WASHINGTON — Alexander Nikitin isn't getting hate mail anymore, but Gary Bass is.
Russian courts bravely acquitted the former Soviet submarine captain of treasonous disclosure of state secrets last year. Mr. Nitikin had brought to public attention the risks created by radioactive pollution from Russia's deteriorating Northern Fleet.
In the United States, Gary Bass has been using the Internet to publicize the risk of chemical accidents at industrial facilities. But since Sept. 11, he's been hounded by those who fear he and his watchdog group OMB Watch are providing a roadmap for terrorists bent on using US industrial facilities as weapons of mass destruction.
Mr. Bass refused to follow the lead of the Environmental Protection Agency and others quick to pull information about chemical facilities, nuclear power plants, and pipelines off the Internet in the wake of the devastating terrorist attacks.
Bass isn't trying to make life easy for terrorists, but neither is he alone in believing that we are safer with more information about the risks we face, not less.
Some data should be kept secret. Who would want terrorists to access the architectural plans of a nuclear power plant? But should a community be left in the dark about risks posed by the chemical plant down the street?
In the pursuit of safety, where do we draw the line, and who draws it? The administration is drawing the line on the side of secrecy. And there is evidence (from a New York Times/CBS poll released last week) that the public, though strongly supportive of the war against terrorism, feels increasingly wary that the administration's effort will erode core civil liberties.
As government agencies frantically pulled information off the Internet, they found protection in an Oct. 12 memo from Attorney General John Ashcroft. He instructed them to "carefully consider" national security issues when releasing records under the 1966 Freedom of Information Act.
Years of hard-won battles that turned FOIA into a fundamental routine bulwark against government secrecy were undermined in a day. The memo ushered out the principle of "right to know" and replaced it with "need to know." Now, the presumption is that information is inherently risky.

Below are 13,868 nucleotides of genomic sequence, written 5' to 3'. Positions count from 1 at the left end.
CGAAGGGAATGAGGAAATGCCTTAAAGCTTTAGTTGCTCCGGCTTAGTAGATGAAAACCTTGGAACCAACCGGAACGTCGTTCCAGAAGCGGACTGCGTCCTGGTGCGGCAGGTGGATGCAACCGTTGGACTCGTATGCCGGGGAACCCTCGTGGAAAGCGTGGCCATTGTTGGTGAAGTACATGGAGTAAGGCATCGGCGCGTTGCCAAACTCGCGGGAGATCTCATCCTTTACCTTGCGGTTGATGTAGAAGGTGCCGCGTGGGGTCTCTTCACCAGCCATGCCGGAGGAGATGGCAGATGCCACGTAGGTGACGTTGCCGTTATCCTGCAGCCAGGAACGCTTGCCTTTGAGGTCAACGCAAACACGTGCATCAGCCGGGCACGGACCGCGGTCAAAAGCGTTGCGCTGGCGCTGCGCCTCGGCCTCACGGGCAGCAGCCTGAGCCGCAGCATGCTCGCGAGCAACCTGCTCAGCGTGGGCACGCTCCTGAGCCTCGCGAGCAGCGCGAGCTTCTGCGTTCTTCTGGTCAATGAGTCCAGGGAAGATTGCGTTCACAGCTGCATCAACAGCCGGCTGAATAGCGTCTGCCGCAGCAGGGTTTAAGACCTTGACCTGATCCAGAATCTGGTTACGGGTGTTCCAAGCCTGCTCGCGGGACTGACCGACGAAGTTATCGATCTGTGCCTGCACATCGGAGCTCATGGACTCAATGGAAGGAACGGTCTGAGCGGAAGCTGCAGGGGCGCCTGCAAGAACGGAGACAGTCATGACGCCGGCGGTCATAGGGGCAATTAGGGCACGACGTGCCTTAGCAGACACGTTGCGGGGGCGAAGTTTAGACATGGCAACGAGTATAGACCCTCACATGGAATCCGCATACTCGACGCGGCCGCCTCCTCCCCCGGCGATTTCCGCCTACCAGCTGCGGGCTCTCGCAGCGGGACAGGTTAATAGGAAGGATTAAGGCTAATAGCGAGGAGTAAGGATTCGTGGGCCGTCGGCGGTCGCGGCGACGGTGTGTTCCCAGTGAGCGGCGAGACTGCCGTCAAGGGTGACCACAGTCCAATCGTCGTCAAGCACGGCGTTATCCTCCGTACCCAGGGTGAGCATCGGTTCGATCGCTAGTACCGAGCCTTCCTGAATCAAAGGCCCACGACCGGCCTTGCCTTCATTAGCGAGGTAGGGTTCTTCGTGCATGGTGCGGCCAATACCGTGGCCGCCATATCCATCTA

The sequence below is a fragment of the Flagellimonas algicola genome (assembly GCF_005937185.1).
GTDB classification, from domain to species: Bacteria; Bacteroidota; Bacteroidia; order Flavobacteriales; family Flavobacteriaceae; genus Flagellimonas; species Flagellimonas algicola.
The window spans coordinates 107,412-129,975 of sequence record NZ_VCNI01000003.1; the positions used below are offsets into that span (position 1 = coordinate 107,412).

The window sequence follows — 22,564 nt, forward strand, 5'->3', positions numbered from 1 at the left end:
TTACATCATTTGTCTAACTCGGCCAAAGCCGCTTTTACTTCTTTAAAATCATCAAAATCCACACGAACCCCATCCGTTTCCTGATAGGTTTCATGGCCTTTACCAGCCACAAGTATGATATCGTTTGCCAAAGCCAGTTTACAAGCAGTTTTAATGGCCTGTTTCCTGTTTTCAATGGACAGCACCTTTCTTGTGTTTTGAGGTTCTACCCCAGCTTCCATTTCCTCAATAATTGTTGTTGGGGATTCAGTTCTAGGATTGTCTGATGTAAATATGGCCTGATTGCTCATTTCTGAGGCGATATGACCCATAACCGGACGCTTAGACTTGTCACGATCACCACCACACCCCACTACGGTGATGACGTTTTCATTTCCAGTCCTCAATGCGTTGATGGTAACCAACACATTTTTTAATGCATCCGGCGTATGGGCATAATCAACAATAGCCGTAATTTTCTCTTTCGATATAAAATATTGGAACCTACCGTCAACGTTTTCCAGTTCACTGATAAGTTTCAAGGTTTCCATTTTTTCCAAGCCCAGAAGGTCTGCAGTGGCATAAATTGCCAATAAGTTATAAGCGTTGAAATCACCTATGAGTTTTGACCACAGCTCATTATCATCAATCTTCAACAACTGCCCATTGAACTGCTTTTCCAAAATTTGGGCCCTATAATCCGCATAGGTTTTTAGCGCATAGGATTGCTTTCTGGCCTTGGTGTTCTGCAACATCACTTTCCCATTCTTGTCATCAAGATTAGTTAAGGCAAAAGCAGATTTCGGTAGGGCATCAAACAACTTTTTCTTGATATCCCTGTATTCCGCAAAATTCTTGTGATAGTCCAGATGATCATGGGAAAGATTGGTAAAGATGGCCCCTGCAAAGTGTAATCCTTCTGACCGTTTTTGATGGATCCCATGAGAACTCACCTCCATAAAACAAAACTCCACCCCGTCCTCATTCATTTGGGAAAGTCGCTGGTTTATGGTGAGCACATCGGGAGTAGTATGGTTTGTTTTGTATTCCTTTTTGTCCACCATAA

This, ironically, when the rest of the world has been inspired by our information-access laws to head in precisely the opposite direction.
Eighteen days after the Ashcroft memo, former Soviet-bloc countries gathered in Geneva and opened symbolic "doors of democracy" to mark a new era in which governments must justify any withholding of information. Under the Aarhus Convention, those countries whose previous dedication to secrecy made it impossible to publish even phone books and city maps will now ensure that public requests for all kinds of environmental information will be honored.
In the US, the tensions between information and secrecy existed well before Sept. 11. Industry was already lobbying for protection from disclosure.
Defense against terrorism is not only about our safety, but also our values. As President Bush has reminded us, if we compromise these values, the terrorists have won. Americans have been encouraged to show patriotism by returning to airports and shopping malls. But an informed citizenry is more fundamental to our core principles than buying a new pair of shoes.
Government agencies acted quickly in a crisis. But as the Russians say, "nothing is so permanent as a temporary measure." Hasty decisions may lock us into ill-conceived policies we may have to live with for a long time. The December polling data suggests Americans understand this principle.
The fine line between information and secrecy must not be drawn behind the government's closed doors. Our open society deserves an open process that serves the interests of journalists, environmentalists, community groups, and others who have used information to highlight real problems.
We need to question whether less information serves legitimate national security needs, or simply protects special interests with something to hide.
Agitation for environmental information and reform helped pave the way for the vast changes in the former Soviet bloc. Love Canal and the Bhopal, India chemical catastrophe catalyzed the American right-to-know movement. As with Nikitin and Russia's nuclear fleet, bringing public-safety risks to public attention forces business and government to reduce those risks.
It would be supremely ironic if the environment - which is now the rallying point for open and transparent government around the world - became the victim of information lock-down here at home.
Tom Beierle and Ruth Greenspan Bell are fellows at Resources for the Future. Their research focuses on public participation in environmental decisionmaking in the US and abroad.